Thursday, May 14, 2009

Thoughts on James.

I was very sad about the passing of JG Ballard last month. Being someone who likes to observe contemporary entertainment culture a little too closely for their own good, Ballard's work was always on my radar; if for no other reason than the spread of its influence is so omnious throughout literary and popular culture. This said, of all his work I've only ever read Crash, and even then I only read it whilst researching my installation Medium Level Animated Violence from 2006. The work presented recorded footage from the videogame Burnout 3: Takedown, which has the objective of driving cars really fast and then crashing into things as best as possible. I took footage from the game, and edited all the driving bits out. As such, it seemed that reading a novel about a chap who enjoyed such things with real cars would be a good point of reference. So to the point is Ballard's writing that the key quote that I would center the catalogue essay [and by proxy the work] appeared within the first fifty pages:
"Sitting in the darkness on the floor cushions we watched the silent impacts flicker on the wall above our heads. The repeated sequences of crashing cars first calmed and then aroused me. Crusing alone on the motorway under the yellow glare of the sodium lights, I thought of myself at the controls of these imapcting vehicles."
- JG Ballard, Crash.
Despite the fact that he was talking about a couple of guys sitting on the floor watching Super 8 films, the allegory between this simuacral experience and playing videogames is not difficult to make. Sure, one can make an argument about the user holding a controller that allows them take make active decisions about the paths they take within a virtual landscape, but the fact remains that throughout this experience you are stationary, and your choices are illusionary - entirely dependent on the size of the playing field bequested to you by programmers.


"The future would be boring," says Jim Rossingol, quoting Ballard, in his column on Offworld, "Our modern age sits at the point at which the march of rationalism and reason has peaked, divorcing us from our early extremism and our innate primitivism, and giving us a bland culture of calm consumer choices and deadened emotions."

So we strap on Wii Remotes and play tennis, because we're never actually going to take up the real thing. We stand in arcades and stare at small monitors that emulate sniper rifles, dreaming of pink pixels like the guy Jake Gyllenhall plays in the film based on the book by the guy who never actually got to shoot anyone either (at least in the film anyway). And it's all harmless fun, because its entertainment.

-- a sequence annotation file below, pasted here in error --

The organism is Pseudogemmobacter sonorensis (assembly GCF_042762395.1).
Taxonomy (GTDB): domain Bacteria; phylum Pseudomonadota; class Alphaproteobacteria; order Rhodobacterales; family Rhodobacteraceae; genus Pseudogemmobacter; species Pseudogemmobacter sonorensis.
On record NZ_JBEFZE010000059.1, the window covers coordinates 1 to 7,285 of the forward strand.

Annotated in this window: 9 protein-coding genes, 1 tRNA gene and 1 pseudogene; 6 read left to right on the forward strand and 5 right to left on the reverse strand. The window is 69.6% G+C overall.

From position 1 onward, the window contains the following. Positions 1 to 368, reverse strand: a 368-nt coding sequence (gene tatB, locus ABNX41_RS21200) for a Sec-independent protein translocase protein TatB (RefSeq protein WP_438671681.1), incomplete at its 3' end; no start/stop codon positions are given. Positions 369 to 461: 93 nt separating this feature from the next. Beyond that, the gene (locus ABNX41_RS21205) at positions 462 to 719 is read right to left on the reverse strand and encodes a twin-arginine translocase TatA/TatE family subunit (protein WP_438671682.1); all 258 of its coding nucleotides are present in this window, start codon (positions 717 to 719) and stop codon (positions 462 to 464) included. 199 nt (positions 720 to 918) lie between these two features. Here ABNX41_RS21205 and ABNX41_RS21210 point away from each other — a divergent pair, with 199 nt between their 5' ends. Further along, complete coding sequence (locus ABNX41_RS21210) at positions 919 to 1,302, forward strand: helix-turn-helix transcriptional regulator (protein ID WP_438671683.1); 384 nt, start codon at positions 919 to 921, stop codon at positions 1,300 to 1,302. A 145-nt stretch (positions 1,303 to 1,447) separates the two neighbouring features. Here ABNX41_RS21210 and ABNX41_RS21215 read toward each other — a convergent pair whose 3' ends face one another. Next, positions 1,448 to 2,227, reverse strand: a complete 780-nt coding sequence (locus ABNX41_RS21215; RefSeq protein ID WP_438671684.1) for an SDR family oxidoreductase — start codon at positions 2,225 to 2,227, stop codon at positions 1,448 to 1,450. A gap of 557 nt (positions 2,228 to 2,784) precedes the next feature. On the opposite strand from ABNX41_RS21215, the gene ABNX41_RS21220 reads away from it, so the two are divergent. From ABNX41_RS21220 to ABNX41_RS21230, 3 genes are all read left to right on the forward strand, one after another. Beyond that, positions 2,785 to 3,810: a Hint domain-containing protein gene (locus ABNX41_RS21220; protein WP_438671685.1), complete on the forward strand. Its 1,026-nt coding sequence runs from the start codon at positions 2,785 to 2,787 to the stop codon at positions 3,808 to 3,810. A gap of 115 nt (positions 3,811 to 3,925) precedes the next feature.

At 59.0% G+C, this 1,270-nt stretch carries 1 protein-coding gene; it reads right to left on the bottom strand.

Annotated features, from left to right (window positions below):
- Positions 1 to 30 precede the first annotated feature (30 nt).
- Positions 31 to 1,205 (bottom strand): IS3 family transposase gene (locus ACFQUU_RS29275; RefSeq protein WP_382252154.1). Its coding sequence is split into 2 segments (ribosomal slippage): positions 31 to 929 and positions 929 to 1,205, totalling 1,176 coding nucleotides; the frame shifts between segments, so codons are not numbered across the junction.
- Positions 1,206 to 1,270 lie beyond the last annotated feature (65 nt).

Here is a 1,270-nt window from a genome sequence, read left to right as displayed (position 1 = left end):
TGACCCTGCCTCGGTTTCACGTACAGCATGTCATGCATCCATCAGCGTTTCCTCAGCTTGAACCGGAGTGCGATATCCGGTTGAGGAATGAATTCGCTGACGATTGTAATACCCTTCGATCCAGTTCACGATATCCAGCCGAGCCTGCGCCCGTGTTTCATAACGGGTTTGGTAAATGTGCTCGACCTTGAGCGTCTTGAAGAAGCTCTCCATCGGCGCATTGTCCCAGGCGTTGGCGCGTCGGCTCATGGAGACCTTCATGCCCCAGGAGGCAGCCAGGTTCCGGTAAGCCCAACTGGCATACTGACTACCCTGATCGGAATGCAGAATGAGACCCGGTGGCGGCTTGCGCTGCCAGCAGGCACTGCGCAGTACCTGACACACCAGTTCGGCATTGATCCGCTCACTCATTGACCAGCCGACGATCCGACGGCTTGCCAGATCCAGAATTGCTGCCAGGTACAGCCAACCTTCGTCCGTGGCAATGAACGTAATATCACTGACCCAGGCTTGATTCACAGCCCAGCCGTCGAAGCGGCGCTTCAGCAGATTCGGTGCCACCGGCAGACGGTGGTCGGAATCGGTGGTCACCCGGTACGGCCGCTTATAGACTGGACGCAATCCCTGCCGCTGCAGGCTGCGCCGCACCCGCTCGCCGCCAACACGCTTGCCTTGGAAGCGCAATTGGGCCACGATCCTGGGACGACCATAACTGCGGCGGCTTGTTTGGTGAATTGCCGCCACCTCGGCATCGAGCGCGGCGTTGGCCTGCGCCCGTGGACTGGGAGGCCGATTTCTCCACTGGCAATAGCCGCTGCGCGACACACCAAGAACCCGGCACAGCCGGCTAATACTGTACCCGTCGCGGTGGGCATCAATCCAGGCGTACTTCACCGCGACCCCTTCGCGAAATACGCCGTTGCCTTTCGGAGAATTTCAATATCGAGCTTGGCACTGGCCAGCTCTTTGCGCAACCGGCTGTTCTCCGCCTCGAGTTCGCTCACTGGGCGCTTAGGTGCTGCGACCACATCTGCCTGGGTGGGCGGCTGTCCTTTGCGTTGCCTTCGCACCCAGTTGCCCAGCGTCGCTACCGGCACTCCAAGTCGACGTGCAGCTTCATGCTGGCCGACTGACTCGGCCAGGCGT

It's quite the paradoxical situation. Whilst its perceivable that this sort of similacral living would only be conducive to more boredom, Rossingol via Ballard posits that if we're going to engage in this sort of thing it should be more realistic, more visceral:

That is not to say that videogames need to be more sensationalist, more vulgar, or more crass, but that they need not fear being more transgressive, or more expressive... They need not to shy away from their darker depictions of our fantasies, or become embarrassed when people point out how they dwell on violence and excitement. This, the safe excursion to the gladiatorial arena, is what games do best.
- Jim Rossingol, Ragdoll Metaphysics: JG Ballard, Boredom, And The Violent Promise Of Videogames.
The conclusion reached is an obvious one for armchair psychiatrists; that we should follow our obsessions, the things that fascinate and bewilder us. In his writing, Ballard made no short work of putting his obsessions to paper, taking a good long stare at the world and what his quirks said about it. If you draw a line from this, it can almost be used as an excuse to commit any act of creativity. Which, in a currently phase of feeling trapped within linear strands of thinking, is a very timely thing to be reminded of.

With the passing of James Graham Ballard, we lose another cultural antagonist. For a few seconds, the world is a little more boring because of it.

Saturday, May 09, 2009

Quality control.

No, I can't believe I wrote a post about a puzzle either.

Let's never speak of it again.